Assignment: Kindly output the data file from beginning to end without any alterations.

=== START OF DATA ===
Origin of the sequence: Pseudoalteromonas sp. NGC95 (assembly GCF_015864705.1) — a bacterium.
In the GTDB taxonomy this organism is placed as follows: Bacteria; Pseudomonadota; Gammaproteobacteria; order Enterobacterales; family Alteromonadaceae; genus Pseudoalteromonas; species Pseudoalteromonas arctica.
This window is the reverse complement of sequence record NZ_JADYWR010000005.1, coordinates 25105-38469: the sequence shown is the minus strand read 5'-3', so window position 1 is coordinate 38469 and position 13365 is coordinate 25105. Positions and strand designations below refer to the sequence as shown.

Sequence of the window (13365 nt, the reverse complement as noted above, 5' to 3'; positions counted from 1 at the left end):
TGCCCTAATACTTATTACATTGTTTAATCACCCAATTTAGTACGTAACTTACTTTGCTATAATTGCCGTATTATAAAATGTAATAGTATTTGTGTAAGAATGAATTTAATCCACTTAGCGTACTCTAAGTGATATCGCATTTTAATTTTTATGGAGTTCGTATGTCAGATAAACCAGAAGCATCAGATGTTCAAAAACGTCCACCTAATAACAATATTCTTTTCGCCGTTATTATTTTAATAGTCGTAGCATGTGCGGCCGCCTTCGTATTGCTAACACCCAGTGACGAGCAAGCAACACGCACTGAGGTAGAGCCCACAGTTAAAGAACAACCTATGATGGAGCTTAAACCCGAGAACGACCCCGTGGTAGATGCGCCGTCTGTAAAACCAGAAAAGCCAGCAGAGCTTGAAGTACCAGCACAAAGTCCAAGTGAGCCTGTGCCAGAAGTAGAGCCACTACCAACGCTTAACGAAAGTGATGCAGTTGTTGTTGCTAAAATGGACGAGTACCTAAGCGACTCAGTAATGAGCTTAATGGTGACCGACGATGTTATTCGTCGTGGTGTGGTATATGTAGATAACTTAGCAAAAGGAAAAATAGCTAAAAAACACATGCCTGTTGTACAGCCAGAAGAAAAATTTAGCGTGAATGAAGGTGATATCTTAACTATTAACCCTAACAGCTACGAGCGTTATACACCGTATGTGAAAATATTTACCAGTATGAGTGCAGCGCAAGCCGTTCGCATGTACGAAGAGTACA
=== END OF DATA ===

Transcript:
Origin of the sequence: Pseudoalteromonas sp. NGC95 (assembly GCF_015864705.1) — a bacterium.
In the GTDB taxonomy this organism is placed as follows: Bacteria; Pseudomonadota; Gammaproteobacteria; order Enterobacterales; family Alteromonadaceae; genus Pseudoalteromonas; species Pseudoalteromonas arctica.
This window is the reverse complement of sequence record NZ_JADYWR010000005.1, coordinates 25105-38469: the sequence shown is the minus strand read 5'-3', so window position 1 is coordinate 38469 and position 13365 is coordinate 25105. Positions and strand designations below refer to the sequence as shown.

Sequence of the window (13365 nt, the reverse complement as noted above, 5' to 3'; positions counted from 1 at the left end):
TGCCCTAATACTTATTACATTGTTTAATCACCCAATTTAGTACGTAACTTACTTTGCTATAATTGCCGTATTATAAAATGTAATAGTATTTGTGTAAGAATGAATTTAATCCACTTAGCGTACTCTAAGTGATATCGCATTTTAATTTTTATGGAGTTCGTATGTCAGATAAACCAGAAGCATCAGATGTTCAAAAACGTCCACCTAATAACAATATTCTTTTCGCCGTTATTATTTTAATAGTCGTAGCATGTGCGGCCGCCTTCGTATTGCTAACACCCAGTGACGAGCAAGCAACACGCACTGAGGTAGAGCCCACAGTTAAAGAACAACCTATGATGGAGCTTAAACCCGAGAACGACCCCGTGGTAGATGCGCCGTCTGTAAAACCAGAAAAGCCAGCAGAGCTTGAAGTACCAGCACAAAGTCCAAGTGAGCCTGTGCCAGAAGTAGAGCCACTACCAACGCTTAACGAAAGTGATGCAGTTGTTGTTGCTAAAATGGACGAGTACCTAAGCGACTCAGTAATGAGCTTAATGGTGACCGACGATGTTATTCGTCGTGGTGTGGTATATGTAGATAACTTAGCAAAAGGAAAAATAGCTAAAAAACACATGCCTGTTGTACAGCCAGAAGAAAAATTTAGCGTGAATGAAGGTGATATCTTAACTATTAACCCTAACAGCTACGAGCGTTATACACCGTATGTGAAAATATTTACCAGTATGAGTGCAGCGCAAGCCGTTCGCATGTACGAAGAGTACA